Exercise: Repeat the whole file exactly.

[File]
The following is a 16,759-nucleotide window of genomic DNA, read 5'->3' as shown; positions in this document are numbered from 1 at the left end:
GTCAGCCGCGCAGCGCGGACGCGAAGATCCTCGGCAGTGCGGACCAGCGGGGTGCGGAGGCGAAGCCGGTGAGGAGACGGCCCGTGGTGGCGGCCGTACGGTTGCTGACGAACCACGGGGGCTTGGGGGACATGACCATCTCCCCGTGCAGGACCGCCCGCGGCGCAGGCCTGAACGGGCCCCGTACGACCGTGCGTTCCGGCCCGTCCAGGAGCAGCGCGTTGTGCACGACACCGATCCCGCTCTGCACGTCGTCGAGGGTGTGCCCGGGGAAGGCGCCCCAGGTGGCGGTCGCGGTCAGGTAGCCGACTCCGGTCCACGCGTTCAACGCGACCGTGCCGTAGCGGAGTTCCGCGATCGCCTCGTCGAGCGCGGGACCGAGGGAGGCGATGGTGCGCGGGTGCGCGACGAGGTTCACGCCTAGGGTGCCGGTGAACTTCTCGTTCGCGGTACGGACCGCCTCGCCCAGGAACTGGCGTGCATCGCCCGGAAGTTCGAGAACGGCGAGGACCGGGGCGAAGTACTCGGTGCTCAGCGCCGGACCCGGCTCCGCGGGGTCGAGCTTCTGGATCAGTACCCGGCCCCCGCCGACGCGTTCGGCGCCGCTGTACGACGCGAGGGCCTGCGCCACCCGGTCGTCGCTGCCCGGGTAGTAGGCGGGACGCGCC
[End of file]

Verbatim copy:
The following is a 16,759-nucleotide window of genomic DNA, read 5'->3' as shown; positions in this document are numbered from 1 at the left end:
GTCAGCCGCGCAGCGCGGACGCGAAGATCCTCGGCAGTGCGGACCAGCGGGGTGCGGAGGCGAAGCCGGTGAGGAGACGGCCCGTGGTGGCGGCCGTACGGTTGCTGACGAACCACGGGGGCTTGGGGGACATGACCATCTCCCCGTGCAGGACCGCCCGCGGCGCAGGCCTGAACGGGCCCCGTACGACCGTGCGTTCCGGCCCGTCCAGGAGCAGCGCGTTGTGCACGACACCGATCCCGCTCTGCACGTCGTCGAGGGTGTGCCCGGGGAAGGCGCCCCAGGTGGCGGTCGCGGTCAGGTAGCCGACTCCGGTCCACGCGTTCAACGCGACCGTGCCGTAGCGGAGTTCCGCGATCGCCTCGTCGAGCGCGGGACCGAGGGAGGCGATGGTGCGCGGGTGCGCGACGAGGTTCACGCCTAGGGTGCCGGTGAACTTCTCGTTCGCGGTACGGACCGCCTCGCCCAGGAACTGGCGTGCATCGCCCGGAAGTTCGAGAACGGCGAGGACCGGGGCGAAGTACTCGGTGCTCAGCGCCGGACCCGGCTCCGCGGGGTCGAGCTTCTGGATCAGTACCCGGCCCCCGCCGACGCGTTCGGCGCCGCTGTACGACGCGAGGGCCTGCGCCACCCGGTCGTCGCTGCCCGGGTAGTAGGCGGGACGCGCC